Davenport v. Goodyear Dunlop Tires North America LTD et al
ORDER AND OPINION granting in part and denying in part 102 Motion in Limine. Signed by Honorable J Michelle Childs on 3/6/2018.(asni, )
IN THE UNITED STATES DISTRICT COURT
FOR THE DISTRICT OF SOUTH CAROLINA
Goodyear Dunlop Tires North America, Ltd. )
and the Goodyear Tire and Rubber Company, )
Civil Action No.: 1:15-cv-03752-JMC
ORDER AND OPINION
This matter is before the court pursuant to Defendants’ Goodyear Dunlop Tires North
America, Ltd. and The Goodyear Tire and Company’s (collectively “Defendants”) Motion in
Limine (ECF No. 102). Plaintiffs Maria Davenport, Arnold Davenport, Demorio Davenport, and
Devon Davenport (collectively “Plaintiffs”) filed a response in opposition to Defendants’ Motion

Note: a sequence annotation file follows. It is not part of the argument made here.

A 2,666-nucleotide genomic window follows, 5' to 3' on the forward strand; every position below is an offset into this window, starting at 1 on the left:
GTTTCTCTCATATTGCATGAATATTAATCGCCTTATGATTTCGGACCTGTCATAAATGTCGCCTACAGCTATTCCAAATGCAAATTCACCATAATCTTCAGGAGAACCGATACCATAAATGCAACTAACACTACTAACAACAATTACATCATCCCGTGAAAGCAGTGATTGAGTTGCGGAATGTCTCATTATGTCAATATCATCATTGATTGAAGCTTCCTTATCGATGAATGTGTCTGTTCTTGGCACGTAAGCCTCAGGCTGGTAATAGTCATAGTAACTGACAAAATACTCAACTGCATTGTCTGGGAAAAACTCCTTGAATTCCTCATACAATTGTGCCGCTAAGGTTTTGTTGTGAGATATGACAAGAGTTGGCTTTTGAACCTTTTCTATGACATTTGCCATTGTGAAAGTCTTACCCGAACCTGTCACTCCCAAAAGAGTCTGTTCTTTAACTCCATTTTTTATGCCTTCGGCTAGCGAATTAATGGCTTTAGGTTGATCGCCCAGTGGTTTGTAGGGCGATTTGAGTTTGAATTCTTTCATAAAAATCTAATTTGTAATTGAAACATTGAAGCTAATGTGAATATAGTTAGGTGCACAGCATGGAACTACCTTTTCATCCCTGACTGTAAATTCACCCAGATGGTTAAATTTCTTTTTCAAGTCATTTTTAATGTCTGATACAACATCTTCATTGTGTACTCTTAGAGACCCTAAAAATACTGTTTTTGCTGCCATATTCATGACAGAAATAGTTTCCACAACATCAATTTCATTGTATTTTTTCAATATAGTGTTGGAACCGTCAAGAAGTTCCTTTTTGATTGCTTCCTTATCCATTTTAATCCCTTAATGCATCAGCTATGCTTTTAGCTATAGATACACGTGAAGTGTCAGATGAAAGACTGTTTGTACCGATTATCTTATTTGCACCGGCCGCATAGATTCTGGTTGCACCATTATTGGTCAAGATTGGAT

(ECF No. 121). For the reasons set forth below, the court GRANTS IN PART and DENIES IN
PART Defendants’ Motion in Limine (ECF No. 102).
RELEVANT FACTUAL AND PROCEDURAL BACKGROUND
On September 18, 2015, Plaintiffs Maria Davenport, Arnold Davenport, and Demorio
Davenport filed a Complaint against Defendants. (ECF No. 1.) Plaintiff Maria Davenport alleged
she suffered injuries while she was driving a 1996 Ford Explorer when the tread on the left rear
tire (“Subject Tire”) separated from the car, causing it to overturn. (Id.) Plaintiff Demorio
Davenport was a passenger in the car, and he alleges that he suffered injuries during the incident.
(Id.) Plaintiffs Maria and Demorio Davenport allege causes of action for negligence, strict liability,
and breach of warranty. (Id. at 1-4.) Plaintiff Arnold Davenport alleges loss of consortium. (Id. at